This past year has been one of the worst years of my life.
I haven't talked a lot about what made this previous year so awful, but after waking up this morning to the news of chef and television star Anthony Bourdain's suicide only days after the shocking news that Kate Spade, the famed fashion industry icon, had also taken her own life, I feel like maybe now is the right time to talk about the hell that often accompanies success.
First of all, let me clarify that I am by no means on the same plane of success as either of these two American icons who gained the affection and admiration of millions of people after rising to the greatest pinnacles of success within their own respective careers. I honestly can't speak to the unique struggles either of them might have faced because of their height of success or because of their own personal lives.
But I do know what it is like to have obligations and expectations drive someone to put on a brave face and pretend nothing is wrong, to push past breaking points and continue to carry loads that are unreasonable and even unbearable because there simply doesn't seem to be any other option. This burden of obligation is almost always the side effect of success.
To give you a little perspective on my own journey, it's probably helpful to know that ten years ago I was a stay-at-home mom who spent my days at home raising our three children, puttering in our garden, and volunteering at their schools.
Today I am the founder and CEO of APPCityLife, a tech company that creates cutting edge technology like blockchain solutions and virtual assistants for nonprofits and governments. Since launching our startup, I've raised almost $2 Million in venture capital and cofounded Hautepreneurs, an organization that helps other women entrepreneurs gain the skills, network and confidence they need to scale their own businesses.
To put it mildly, I have far exceeded my own expectations and those of pretty much everyone who knew me before I started on this entrepreneurial journey - and I am nowhere near ready to stop.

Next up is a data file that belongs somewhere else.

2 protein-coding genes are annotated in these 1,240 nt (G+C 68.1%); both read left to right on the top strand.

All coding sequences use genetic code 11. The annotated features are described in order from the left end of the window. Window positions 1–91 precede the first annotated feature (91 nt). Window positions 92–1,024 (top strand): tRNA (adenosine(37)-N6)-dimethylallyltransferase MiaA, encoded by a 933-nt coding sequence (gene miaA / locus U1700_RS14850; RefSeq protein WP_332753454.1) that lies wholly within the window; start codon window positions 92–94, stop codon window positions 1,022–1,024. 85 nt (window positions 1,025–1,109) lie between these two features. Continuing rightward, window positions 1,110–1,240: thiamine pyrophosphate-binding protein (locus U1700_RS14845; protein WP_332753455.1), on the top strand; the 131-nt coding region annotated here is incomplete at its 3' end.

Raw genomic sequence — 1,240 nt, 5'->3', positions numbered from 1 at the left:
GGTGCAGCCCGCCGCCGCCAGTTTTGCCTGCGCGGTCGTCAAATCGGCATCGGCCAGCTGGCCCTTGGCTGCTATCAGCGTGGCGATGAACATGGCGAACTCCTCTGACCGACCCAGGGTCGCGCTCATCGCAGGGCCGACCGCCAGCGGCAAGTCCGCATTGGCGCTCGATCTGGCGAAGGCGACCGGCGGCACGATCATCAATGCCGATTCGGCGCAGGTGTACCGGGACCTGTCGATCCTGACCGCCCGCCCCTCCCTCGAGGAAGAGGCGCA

So, how in the middle of so much going right did enough happen to make last year one of the most difficult years of my life?
I've been asking myself that question a lot these past few days, and I'm pretty sure that the decisions that I made that led to such a hard year are very much in line with the kinds of sacrifices and choices that most founders have to make at some point while building their business.
I got tired and ignored it.
I said yes too often.
I got sick and ignored it.
When I ended up with pneumonia, I couldn't ignore it. But I didn't take as long as I should to recover. A few months later, I walked out of a conference in another city where I'd just finished speaking and called a cab to rush to Urgent Care. It was my second bout of pneumonia that year, and this time I had to get serious about getting better.
And just when I was back to normal, a single mosquito bite left me battling West Nile Encephalitis, a rare infection that causes brain inflammation and can lead to debilitating consequences and even death. I honestly feel quite fortunate that as bad the experience was, I didn't suffer any long term side effects.
I had to make some incredibly hard decisions about reducing my workload while still running a company. Anything that wasn't absolutely necessary to keep us moving forward had to be dropped for the time being.
I have never been more aware that the quality of individuals who you choose to build your business with can either make you or break you when things go wrong. I am beyond fortunate to have the kind of team that helped make us even stronger.
But I haven't talked a lot publicly about being so sick. Founders usually don't. We keep a brave face and push forward. But the weight of it all is sometimes hard to get past. I discovered I felt guilty that I'd been sick, even though it wasn't my fault. And that started to eat at my confidence. It took a while to get my mojo back, to feel like I was back in the full swing of things and confidently able to lead again.
As leaders, we push ourselves and believe that we can sacrifice our time, our health, our psyche - and that we can hold off the consequences long enough to achieve our goals. But this week's news has delivered a very serious wakeup call that taking care of ourselves, asking for help, talking about our struggles - they do not make us weak, they make it possible to get through the difficulties that all of us face in life.
It really is time we stopped acting like struggles never happen to people who've found some modicum of success - and time we started making it easier to talk about them and get the needed support to get through them. Because, really, that takes every bit as much courage as it does to do everything else that leads to success.